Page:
‘Poverty and inequity don’t get solved by an algorithm,’ says a city official. Photograph: Alamy Stock Photo

“Sometimes a thing like a scooter or a bus becomes a symbol of something that people feel, and the feeling right now in the Bay Area is that it’s becoming a playground for wealthy tech companies at the expense of the majority of us,” said the local activist Max Alper. “The problem is when we have a system that is built for the enjoyment of the few while public transportation and public good is being cut.”

Alper participated in the first Google bus blockade, in December 2013, where he impersonated a tech worker in an act of “political theater” that was captured on video. His performance of entitlement – shouting “This is a city for the right people who can afford it” – was not actually that far-fetched. In 2016, a startup entrepreneur published an open letter to the mayor that read in part: “The wealthy working people have earned their right to live in the city … I shouldn’t have to see the pain, struggle, and despair of homeless people to and from my way to work every day.”

Alper has adopted a small act of protest against the scooters, which he explained by saying: “When I was growing up my mom always told me that if there is trash in public, that’s it’s all of our responsibility to clean it up.”

He’s not the only person to move a scooter out of the sidewalk and into a garbage bin. Others have thrown unattended scooters into trees or the San Francisco Bay or vandalized them with profane stickers – “Hey dumb fuck get off the sidewalk” – and even feces.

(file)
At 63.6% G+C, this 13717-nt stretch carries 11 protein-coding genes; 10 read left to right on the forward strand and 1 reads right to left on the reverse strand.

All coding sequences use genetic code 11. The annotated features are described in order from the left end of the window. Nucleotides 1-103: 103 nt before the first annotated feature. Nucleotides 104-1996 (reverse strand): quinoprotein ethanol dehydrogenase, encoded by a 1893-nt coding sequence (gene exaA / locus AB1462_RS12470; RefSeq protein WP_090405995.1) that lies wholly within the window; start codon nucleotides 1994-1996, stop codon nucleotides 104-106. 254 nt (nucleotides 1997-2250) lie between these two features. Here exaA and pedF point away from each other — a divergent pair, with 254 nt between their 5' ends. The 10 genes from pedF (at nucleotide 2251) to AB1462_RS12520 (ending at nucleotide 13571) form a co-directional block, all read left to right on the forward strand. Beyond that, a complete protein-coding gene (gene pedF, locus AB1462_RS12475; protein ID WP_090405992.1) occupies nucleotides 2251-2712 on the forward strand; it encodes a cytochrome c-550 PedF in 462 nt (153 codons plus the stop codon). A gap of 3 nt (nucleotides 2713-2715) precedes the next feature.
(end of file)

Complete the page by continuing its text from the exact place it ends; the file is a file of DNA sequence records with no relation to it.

Liz Henry, a disabled longtime San Francisco resident and senior release manager at Mozilla, expressed some frustration at “people invoking disability and poverty as reasons not to do the scooters”.

A co-founder of the first women’s hackerspace in San Francisco, Henry also was understanding of the mindset that leads tech entrepreneurs to behave in the way they do, which she described as a “mentality of approaching social problems as well as technical problems by just trying things out, seeing the possibilities, rapidly trying and discarding solutions”. Still, she acknowledged, when techies try to iterate in the real world, “it doesn’t necessarily come out the same way as if it’s software” because the negative outcomes aren’t just buggy code.

To Aaron Peskin, a city supervisor who introduced the scooter legislation, the idea that the city government is neglecting its other responsibilities to attack a startup is absurd.

“My colleagues and I can rub our bellies and pat our heads at the same time,” he said. Peskin said that, despite the current flare-up, relations between tech companies and the city have actually been better in recent months, and that the resources expended on serious social issues like homelessness and street cleaning exceed those spent on scooter regulation by “a factor of thousands to one”.

And Peskin is not particularly persuaded by the idea that the tech world can or should come up with better ideas to solve San Francisco’s many challenges.

“Poverty and inequity don’t get solved by an algorithm. They got solved by sharing,” he said.